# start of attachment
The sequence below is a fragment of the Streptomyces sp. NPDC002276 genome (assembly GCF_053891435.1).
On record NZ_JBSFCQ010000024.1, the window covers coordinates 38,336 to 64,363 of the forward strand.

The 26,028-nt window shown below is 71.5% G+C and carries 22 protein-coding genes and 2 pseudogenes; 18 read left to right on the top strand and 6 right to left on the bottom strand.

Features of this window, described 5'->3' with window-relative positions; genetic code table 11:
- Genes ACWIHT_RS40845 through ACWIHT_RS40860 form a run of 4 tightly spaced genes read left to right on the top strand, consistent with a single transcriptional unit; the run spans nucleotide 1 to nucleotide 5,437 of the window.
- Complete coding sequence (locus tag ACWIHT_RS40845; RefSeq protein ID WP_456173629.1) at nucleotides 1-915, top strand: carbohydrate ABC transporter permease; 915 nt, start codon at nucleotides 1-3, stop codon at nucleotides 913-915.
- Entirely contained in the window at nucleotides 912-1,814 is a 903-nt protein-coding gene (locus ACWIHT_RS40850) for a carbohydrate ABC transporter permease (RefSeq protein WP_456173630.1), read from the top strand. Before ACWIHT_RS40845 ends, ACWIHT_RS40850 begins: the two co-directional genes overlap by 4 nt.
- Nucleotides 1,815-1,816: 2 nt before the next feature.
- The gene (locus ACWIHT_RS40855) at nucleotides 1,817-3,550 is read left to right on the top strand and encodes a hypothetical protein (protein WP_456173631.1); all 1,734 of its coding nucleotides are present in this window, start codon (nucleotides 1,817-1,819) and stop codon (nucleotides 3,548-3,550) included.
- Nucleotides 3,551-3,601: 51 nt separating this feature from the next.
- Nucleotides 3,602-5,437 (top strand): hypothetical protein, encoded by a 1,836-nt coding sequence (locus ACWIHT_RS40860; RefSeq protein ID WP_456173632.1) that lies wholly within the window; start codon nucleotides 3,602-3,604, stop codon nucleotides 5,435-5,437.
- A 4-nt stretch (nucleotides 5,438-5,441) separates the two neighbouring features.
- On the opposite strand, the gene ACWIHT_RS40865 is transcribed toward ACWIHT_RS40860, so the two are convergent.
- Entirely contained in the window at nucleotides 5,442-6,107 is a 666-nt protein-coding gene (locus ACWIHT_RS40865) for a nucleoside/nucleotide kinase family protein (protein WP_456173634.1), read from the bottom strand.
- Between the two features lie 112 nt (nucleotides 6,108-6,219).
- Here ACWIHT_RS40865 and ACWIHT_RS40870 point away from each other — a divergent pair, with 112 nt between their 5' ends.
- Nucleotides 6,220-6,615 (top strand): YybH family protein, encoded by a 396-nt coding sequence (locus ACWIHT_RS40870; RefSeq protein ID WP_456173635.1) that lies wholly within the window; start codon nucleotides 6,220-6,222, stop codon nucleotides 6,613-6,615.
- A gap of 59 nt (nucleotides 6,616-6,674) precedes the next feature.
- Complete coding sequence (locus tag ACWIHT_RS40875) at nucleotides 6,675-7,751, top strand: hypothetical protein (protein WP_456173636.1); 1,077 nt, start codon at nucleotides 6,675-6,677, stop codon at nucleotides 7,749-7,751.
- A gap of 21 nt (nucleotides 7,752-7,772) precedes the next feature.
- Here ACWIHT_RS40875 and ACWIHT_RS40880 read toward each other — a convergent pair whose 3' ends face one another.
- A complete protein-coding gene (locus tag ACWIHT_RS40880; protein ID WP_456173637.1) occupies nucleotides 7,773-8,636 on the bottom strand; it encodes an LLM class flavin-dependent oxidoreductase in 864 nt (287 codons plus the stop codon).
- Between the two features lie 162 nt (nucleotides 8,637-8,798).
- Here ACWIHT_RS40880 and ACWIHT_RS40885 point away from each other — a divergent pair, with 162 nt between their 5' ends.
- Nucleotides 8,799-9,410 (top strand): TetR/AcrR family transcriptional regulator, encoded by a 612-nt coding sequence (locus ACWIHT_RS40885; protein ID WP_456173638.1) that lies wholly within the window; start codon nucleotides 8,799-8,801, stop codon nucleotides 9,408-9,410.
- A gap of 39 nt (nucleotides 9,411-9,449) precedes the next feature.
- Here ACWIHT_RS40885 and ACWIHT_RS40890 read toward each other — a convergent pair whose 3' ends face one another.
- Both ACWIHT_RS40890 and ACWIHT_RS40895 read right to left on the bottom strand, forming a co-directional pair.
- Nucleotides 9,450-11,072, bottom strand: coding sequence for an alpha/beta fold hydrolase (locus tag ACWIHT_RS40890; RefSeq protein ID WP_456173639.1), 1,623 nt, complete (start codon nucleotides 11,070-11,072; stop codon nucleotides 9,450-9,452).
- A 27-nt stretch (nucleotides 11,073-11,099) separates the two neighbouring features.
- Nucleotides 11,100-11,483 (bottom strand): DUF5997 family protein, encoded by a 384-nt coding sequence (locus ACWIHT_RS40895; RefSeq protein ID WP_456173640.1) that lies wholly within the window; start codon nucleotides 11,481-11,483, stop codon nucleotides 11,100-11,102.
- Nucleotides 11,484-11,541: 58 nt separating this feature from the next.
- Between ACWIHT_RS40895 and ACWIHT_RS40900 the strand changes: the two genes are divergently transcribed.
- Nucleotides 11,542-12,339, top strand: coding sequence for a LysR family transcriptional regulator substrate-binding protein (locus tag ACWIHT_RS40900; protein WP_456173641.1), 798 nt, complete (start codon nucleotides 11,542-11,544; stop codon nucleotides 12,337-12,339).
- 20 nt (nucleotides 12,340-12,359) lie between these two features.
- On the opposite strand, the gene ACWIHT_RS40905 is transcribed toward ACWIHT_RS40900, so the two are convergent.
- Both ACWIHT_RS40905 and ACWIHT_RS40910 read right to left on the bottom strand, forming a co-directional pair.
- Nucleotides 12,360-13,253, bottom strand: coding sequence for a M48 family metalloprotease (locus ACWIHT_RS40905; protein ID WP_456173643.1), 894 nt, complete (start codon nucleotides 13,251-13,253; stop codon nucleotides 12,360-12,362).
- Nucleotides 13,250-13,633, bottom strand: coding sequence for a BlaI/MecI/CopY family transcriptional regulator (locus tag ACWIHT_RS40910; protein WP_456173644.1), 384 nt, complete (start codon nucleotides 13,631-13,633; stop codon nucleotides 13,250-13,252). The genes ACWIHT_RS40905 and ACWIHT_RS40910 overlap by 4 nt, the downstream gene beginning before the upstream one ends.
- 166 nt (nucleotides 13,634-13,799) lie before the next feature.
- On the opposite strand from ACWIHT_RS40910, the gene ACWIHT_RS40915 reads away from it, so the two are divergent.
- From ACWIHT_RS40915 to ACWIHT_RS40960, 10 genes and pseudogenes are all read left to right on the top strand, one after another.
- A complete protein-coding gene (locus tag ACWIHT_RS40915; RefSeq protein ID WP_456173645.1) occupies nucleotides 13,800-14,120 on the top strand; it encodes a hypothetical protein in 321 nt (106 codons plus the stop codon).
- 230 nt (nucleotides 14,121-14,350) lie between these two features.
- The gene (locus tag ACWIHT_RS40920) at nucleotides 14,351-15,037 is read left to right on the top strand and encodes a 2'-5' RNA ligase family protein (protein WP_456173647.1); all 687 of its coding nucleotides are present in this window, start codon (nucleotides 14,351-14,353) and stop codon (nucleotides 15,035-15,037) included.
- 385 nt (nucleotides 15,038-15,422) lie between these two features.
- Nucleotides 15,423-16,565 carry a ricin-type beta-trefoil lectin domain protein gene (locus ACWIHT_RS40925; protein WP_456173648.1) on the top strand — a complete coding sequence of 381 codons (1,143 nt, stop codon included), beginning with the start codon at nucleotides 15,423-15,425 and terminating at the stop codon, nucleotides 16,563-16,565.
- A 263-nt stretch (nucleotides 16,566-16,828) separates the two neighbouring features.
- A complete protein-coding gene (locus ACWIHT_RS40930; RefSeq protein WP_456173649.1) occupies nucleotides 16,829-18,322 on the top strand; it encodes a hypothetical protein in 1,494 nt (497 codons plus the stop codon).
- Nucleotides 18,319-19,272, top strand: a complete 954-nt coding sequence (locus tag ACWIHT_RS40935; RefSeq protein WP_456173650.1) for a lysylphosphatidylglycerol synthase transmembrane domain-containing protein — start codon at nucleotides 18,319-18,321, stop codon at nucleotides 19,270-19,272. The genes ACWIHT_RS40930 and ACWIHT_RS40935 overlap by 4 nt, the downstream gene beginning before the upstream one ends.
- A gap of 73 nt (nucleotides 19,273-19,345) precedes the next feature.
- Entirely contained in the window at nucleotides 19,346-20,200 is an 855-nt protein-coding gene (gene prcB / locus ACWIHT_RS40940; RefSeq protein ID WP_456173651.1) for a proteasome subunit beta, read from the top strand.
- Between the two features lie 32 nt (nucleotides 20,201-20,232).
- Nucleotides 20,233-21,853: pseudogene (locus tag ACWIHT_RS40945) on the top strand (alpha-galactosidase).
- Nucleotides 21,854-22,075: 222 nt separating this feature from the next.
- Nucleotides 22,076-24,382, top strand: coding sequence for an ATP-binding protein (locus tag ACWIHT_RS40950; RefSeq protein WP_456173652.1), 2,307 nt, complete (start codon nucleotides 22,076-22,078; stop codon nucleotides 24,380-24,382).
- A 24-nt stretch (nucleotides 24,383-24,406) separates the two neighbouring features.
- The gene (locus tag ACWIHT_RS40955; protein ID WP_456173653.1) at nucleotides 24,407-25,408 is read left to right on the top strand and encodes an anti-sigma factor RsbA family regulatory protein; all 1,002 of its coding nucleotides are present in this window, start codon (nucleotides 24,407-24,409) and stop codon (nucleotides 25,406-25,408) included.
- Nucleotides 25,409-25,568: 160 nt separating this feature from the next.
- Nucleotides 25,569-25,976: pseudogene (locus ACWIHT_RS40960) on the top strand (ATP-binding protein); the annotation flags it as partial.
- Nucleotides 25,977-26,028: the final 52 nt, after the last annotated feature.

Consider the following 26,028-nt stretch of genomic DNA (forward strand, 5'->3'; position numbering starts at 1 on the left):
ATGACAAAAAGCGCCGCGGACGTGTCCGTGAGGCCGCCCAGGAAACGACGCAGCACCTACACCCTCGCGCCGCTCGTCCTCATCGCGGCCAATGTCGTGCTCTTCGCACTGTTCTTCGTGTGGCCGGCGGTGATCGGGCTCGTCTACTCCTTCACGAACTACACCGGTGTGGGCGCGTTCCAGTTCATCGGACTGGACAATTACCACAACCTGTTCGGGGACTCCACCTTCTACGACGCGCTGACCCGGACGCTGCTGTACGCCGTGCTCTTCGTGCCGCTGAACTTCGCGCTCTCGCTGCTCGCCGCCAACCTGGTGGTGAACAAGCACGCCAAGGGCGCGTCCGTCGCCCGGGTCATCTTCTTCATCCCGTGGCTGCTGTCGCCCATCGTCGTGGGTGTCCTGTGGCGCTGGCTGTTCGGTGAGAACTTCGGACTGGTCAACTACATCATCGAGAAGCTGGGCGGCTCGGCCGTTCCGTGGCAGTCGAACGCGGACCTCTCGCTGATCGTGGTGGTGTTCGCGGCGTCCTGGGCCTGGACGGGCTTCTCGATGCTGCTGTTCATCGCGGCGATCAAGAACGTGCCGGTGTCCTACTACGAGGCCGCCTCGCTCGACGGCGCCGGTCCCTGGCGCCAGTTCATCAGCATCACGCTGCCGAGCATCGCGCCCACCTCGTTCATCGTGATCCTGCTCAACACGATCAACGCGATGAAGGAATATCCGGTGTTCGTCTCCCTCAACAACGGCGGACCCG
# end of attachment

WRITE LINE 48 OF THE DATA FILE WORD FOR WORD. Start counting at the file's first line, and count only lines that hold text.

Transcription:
- A 263-nt stretch (nucleotides 16,566-16,828) separates the two neighbouring features.